Supreme Court Clarifies and Changes the Religious Accommodation Standard Under Title VII | Practical Law

Supreme Court Clarifies and Changes the Religious Accommodation Standard Under Title VII | Practical Law

In Groff v. DeJoy, the US Supreme Court clarified and changed the religious accommodation standard under Title VII of the Civil Rights Act of 1964 that employers and the US Equal Employment Opportunity Commission relied on for more than 46 years.

Supreme Court Clarifies and Changes the Religious Accommodation Standard Under Title VII

by Practical Law Labor & Employment
Law stated as of 03 Jul 2023USA (National/Federal)
In Groff v. DeJoy, the US Supreme Court clarified and changed the religious accommodation standard under Title VII of the Civil Rights Act of 1964 that employers and the US Equal Employment Opportunity Commission relied on for more than 46 years.
On June 29, 2023, in Groff v. DeJoy, a unanimous Supreme Court clarified and changed the religious accommodation standard under Title VII of the Civil Rights Acts of 1964 (Title VII) that employers and the US Equal Employment Opportunity Commission (EEOC) relied on for more than 46 years by creating a higher standard for employers to measure the burden a worker's religious accommodation request would impose on its business ( (U.S. June 29, 2023)).
After the United States Postal Service (USPS) entered into an agreement to deliver mail on Sundays for Amazon, an Evangelical Christian USPS mail carrier named Gerald Groff sought to be exempted from Sunday work to observe the Sabbath. Groff's Sunday work was redistributed to others, and he received progressive discipline for his insubordination until he resigned in 2019 and sued under Title VII for failing to reasonably accommodate his religion. A majority of the US Court of Appeals for the Third Circuit agreed with the USPS, citing the standard established in Trans World Airlines, Inc. v. Hardison, that an employer is not required to make a religious accommodation if it would impose an undue hardship and that undue hardship means any effort or cost that is more than de minimis (432 U.S. 63 (1977)). The Third Circuit concluded that exempting Groff from working on Sunday would burden his coworkers, disrupt the workplace and workflow, and dimmish morale, which would create an undue burden under the de minimis standard.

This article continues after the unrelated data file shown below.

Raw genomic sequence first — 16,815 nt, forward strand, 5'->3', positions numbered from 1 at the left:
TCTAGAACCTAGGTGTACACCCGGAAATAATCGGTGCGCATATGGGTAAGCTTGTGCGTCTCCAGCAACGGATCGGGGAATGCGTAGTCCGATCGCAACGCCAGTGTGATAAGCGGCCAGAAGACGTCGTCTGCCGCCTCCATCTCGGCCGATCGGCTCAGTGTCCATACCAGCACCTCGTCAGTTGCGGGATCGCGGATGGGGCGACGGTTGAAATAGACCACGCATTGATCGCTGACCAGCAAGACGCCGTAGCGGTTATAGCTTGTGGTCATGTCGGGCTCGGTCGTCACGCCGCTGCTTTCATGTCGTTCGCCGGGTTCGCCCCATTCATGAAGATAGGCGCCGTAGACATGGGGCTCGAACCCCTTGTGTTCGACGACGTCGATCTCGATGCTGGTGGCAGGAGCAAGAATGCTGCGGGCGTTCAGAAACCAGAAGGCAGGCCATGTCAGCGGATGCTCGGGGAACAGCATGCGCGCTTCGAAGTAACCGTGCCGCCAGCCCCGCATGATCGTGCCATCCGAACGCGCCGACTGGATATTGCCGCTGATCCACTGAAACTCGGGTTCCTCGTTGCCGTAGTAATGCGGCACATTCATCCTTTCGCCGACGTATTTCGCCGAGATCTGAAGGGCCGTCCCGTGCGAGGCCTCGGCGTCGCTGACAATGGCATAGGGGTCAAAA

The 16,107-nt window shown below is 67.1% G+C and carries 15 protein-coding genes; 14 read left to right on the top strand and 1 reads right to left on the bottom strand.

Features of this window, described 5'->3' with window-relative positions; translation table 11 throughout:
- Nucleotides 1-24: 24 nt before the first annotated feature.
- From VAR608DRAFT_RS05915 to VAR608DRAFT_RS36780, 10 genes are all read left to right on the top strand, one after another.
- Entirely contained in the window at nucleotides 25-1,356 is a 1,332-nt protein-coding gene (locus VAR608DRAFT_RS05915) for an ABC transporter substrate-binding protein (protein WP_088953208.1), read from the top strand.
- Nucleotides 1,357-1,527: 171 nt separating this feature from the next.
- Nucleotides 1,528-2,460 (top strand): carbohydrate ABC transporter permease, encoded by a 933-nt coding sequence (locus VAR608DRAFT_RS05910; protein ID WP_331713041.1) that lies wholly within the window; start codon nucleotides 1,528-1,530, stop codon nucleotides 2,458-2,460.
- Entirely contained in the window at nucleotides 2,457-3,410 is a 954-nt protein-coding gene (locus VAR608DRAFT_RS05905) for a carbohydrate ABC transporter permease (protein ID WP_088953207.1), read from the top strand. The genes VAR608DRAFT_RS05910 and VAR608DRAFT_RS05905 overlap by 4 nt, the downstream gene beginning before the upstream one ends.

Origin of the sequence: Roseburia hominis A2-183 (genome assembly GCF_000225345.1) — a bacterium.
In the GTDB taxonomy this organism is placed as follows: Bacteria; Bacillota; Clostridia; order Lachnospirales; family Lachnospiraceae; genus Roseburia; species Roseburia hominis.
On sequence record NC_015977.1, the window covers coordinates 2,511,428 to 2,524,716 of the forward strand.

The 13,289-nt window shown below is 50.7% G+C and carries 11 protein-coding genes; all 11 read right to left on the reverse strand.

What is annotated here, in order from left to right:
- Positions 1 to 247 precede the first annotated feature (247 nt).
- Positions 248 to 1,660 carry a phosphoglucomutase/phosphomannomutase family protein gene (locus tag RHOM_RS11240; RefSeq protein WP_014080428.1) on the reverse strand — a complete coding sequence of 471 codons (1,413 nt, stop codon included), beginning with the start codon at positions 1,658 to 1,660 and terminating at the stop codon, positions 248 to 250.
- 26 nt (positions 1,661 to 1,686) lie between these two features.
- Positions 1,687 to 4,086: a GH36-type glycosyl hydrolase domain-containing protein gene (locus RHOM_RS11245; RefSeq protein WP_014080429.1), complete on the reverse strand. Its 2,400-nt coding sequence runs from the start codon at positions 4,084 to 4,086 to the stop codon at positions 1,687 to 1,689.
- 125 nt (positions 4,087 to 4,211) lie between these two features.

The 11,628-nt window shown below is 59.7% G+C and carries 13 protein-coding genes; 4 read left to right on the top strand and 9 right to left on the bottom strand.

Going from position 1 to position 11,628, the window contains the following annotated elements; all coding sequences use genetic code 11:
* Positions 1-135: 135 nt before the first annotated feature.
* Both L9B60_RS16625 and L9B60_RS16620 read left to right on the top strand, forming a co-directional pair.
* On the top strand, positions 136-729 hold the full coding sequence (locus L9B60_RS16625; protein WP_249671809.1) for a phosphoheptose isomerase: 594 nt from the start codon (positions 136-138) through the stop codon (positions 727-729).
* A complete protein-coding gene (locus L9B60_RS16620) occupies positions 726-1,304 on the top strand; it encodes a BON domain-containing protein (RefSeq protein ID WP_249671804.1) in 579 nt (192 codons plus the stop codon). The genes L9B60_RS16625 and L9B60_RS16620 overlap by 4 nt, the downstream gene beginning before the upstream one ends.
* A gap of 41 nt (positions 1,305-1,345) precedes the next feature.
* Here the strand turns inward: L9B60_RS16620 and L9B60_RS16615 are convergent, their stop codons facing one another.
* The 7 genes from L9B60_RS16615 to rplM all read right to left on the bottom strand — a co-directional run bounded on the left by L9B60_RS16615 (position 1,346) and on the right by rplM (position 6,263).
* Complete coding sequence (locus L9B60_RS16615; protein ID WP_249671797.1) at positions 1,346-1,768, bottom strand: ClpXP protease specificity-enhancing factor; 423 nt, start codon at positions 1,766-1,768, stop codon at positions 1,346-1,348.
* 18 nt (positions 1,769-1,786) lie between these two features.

The Supreme Court:
  • Reversed the judgment of the Court of Appeals and remanded the case for further proceedings.
  • Rejected the de minimis standard described in Hardison, and instead "understanding Hardison to mean that 'undue hardship' is shown when a burden is substantial in the overall context of an employer's business" (432 U.S. 63 (1977)).
  • Created a higher standard requiring employers denying a religious accommodation to show that the burden of granting it would result in substantial increased cost in relation to the conduct of its particular business.
  • Declined to incorporate the undue hardship test under the Americans with Disabilities Act, which requires significant difficulty and expense.
  • Opined that "a good deal of the EEOC's guidance in this area is sensible and will, in all likelihood, be unaffected by the Court's clarifying decision."
  • Advised that courts must apply the test considering all relevant factors in the case at hand, including:
    • the particular accommodation at issue; and
    • their practical impact considering the nature, size, and operating cost of an employer.
The practical implications of Groff are that employers will have to consider all relevant factors of the particular accommodation request to determine whether there is a substantial increased cost in relation to the conduct of its particular business. Employers can no longer deny a religious accommodation request on grounds that it requires cost or effort that is more than de minimis.